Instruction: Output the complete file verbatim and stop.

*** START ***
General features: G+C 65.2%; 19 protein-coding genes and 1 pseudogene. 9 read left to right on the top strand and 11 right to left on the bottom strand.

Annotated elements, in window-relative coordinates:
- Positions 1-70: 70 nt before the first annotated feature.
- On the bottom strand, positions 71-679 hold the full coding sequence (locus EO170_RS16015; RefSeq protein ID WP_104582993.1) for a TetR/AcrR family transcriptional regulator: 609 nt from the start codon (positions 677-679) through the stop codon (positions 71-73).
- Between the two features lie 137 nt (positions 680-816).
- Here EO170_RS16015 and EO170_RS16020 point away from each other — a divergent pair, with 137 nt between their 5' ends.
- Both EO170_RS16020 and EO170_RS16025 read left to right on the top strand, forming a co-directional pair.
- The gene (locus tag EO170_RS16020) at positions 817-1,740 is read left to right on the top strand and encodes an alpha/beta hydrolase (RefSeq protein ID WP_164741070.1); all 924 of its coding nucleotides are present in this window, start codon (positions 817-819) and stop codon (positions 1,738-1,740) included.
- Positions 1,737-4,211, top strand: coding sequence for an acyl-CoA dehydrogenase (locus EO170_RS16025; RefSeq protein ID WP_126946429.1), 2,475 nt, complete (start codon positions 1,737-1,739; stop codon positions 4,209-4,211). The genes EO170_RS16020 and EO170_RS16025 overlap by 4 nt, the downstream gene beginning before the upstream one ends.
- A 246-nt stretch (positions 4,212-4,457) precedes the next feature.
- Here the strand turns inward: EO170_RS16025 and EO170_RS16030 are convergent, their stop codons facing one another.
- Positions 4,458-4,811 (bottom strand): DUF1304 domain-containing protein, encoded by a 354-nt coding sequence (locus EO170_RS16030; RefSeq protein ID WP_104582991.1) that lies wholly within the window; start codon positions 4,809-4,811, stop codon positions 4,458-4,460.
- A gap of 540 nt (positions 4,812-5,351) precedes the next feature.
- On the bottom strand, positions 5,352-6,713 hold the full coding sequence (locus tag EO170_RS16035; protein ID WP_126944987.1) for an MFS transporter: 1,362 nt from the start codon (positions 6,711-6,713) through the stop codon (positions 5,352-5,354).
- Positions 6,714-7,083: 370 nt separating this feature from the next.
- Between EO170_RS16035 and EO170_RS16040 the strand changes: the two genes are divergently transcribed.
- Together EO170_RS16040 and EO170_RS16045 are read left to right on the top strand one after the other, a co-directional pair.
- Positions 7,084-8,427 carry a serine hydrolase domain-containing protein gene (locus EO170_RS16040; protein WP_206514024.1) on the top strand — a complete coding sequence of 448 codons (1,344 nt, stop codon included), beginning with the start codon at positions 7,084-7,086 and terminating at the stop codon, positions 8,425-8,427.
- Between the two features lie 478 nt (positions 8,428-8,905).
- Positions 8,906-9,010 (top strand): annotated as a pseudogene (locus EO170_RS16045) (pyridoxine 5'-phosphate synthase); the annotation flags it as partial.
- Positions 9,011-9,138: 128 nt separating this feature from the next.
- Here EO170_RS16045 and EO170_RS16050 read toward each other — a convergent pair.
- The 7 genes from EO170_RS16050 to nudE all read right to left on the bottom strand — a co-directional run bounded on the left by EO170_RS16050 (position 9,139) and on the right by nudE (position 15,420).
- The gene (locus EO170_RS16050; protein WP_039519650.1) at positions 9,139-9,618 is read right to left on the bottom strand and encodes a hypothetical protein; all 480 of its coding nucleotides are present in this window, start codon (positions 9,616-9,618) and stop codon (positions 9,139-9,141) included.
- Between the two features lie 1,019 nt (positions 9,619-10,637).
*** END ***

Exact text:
General features: G+C 65.2%; 19 protein-coding genes and 1 pseudogene. 9 read left to right on the top strand and 11 right to left on the bottom strand.

Annotated elements, in window-relative coordinates:
- Positions 1-70: 70 nt before the first annotated feature.
- On the bottom strand, positions 71-679 hold the full coding sequence (locus EO170_RS16015; RefSeq protein ID WP_104582993.1) for a TetR/AcrR family transcriptional regulator: 609 nt from the start codon (positions 677-679) through the stop codon (positions 71-73).
- Between the two features lie 137 nt (positions 680-816).
- Here EO170_RS16015 and EO170_RS16020 point away from each other — a divergent pair, with 137 nt between their 5' ends.
- Both EO170_RS16020 and EO170_RS16025 read left to right on the top strand, forming a co-directional pair.
- The gene (locus tag EO170_RS16020) at positions 817-1,740 is read left to right on the top strand and encodes an alpha/beta hydrolase (RefSeq protein ID WP_164741070.1); all 924 of its coding nucleotides are present in this window, start codon (positions 817-819) and stop codon (positions 1,738-1,740) included.
- Positions 1,737-4,211, top strand: coding sequence for an acyl-CoA dehydrogenase (locus EO170_RS16025; RefSeq protein ID WP_126946429.1), 2,475 nt, complete (start codon positions 1,737-1,739; stop codon positions 4,209-4,211). The genes EO170_RS16020 and EO170_RS16025 overlap by 4 nt, the downstream gene beginning before the upstream one ends.
- A 246-nt stretch (positions 4,212-4,457) precedes the next feature.
- Here the strand turns inward: EO170_RS16025 and EO170_RS16030 are convergent, their stop codons facing one another.
- Positions 4,458-4,811 (bottom strand): DUF1304 domain-containing protein, encoded by a 354-nt coding sequence (locus EO170_RS16030; RefSeq protein ID WP_104582991.1) that lies wholly within the window; start codon positions 4,809-4,811, stop codon positions 4,458-4,460.
- A gap of 540 nt (positions 4,812-5,351) precedes the next feature.
- On the bottom strand, positions 5,352-6,713 hold the full coding sequence (locus tag EO170_RS16035; protein ID WP_126944987.1) for an MFS transporter: 1,362 nt from the start codon (positions 6,711-6,713) through the stop codon (positions 5,352-5,354).
- Positions 6,714-7,083: 370 nt separating this feature from the next.
- Between EO170_RS16035 and EO170_RS16040 the strand changes: the two genes are divergently transcribed.
- Together EO170_RS16040 and EO170_RS16045 are read left to right on the top strand one after the other, a co-directional pair.
- Positions 7,084-8,427 carry a serine hydrolase domain-containing protein gene (locus EO170_RS16040; protein WP_206514024.1) on the top strand — a complete coding sequence of 448 codons (1,344 nt, stop codon included), beginning with the start codon at positions 7,084-7,086 and terminating at the stop codon, positions 8,425-8,427.
- Between the two features lie 478 nt (positions 8,428-8,905).
- Positions 8,906-9,010 (top strand): annotated as a pseudogene (locus EO170_RS16045) (pyridoxine 5'-phosphate synthase); the annotation flags it as partial.
- Positions 9,011-9,138: 128 nt separating this feature from the next.
- Here EO170_RS16045 and EO170_RS16050 read toward each other — a convergent pair.
- The 7 genes from EO170_RS16050 to nudE all read right to left on the bottom strand — a co-directional run bounded on the left by EO170_RS16050 (position 9,139) and on the right by nudE (position 15,420).
- The gene (locus EO170_RS16050; protein WP_039519650.1) at positions 9,139-9,618 is read right to left on the bottom strand and encodes a hypothetical protein; all 480 of its coding nucleotides are present in this window, start codon (positions 9,616-9,618) and stop codon (positions 9,139-9,141) included.
- Between the two features lie 1,019 nt (positions 9,619-10,637).